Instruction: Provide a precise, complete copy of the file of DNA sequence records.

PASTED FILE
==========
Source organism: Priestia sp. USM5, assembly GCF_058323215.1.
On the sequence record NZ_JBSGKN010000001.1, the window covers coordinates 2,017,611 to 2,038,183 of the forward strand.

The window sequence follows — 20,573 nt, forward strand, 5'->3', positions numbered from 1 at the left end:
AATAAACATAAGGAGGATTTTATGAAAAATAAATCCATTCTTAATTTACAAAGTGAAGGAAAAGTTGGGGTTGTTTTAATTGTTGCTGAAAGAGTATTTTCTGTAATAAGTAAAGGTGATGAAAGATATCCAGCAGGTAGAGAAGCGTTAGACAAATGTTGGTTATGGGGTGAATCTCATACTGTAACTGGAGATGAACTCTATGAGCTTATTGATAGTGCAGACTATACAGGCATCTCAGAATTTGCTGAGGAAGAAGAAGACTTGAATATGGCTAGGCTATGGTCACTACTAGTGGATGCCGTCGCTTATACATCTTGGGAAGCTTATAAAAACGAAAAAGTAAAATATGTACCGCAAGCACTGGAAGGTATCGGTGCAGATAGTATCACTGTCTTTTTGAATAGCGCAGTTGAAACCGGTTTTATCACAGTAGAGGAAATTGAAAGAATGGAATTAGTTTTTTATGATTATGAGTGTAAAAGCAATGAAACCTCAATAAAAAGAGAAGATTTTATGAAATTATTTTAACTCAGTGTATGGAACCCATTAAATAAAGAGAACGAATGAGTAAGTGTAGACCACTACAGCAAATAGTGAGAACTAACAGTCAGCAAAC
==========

Source organism: Priestia sp. USM5, assembly GCF_058323215.1.
On the sequence record NZ_JBSGKN010000001.1, the window covers coordinates 2,017,611 to 2,038,183 of the forward strand.

The window sequence follows — 20,573 nt, forward strand, 5'->3', positions numbered from 1 at the left end:
AATAAACATAAGGAGGATTTTATGAAAAATAAATCCATTCTTAATTTACAAAGTGAAGGAAAAGTTGGGGTTGTTTTAATTGTTGCTGAAAGAGTATTTTCTGTAATAAGTAAAGGTGATGAAAGATATCCAGCAGGTAGAGAAGCGTTAGACAAATGTTGGTTATGGGGTGAATCTCATACTGTAACTGGAGATGAACTCTATGAGCTTATTGATAGTGCAGACTATACAGGCATCTCAGAATTTGCTGAGGAAGAAGAAGACTTGAATATGGCTAGGCTATGGTCACTACTAGTGGATGCCGTCGCTTATACATCTTGGGAAGCTTATAAAAACGAAAAAGTAAAATATGTACCGCAAGCACTGGAAGGTATCGGTGCAGATAGTATCACTGTCTTTTTGAATAGCGCAGTTGAAACCGGTTTTATCACAGTAGAGGAAATTGAAAGAATGGAATTAGTTTTTTATGATTATGAGTGTAAAAGCAATGAAACCTCAATAAAAAGAGAAGATTTTATGAAATTATTTTAACTCAGTGTATGGAACCCATTAAATAAAGAGAACGAATGAGTAAGTGTAGACCACTACAGCAAATAGTGAGAACTAACAGTCAGCAAAC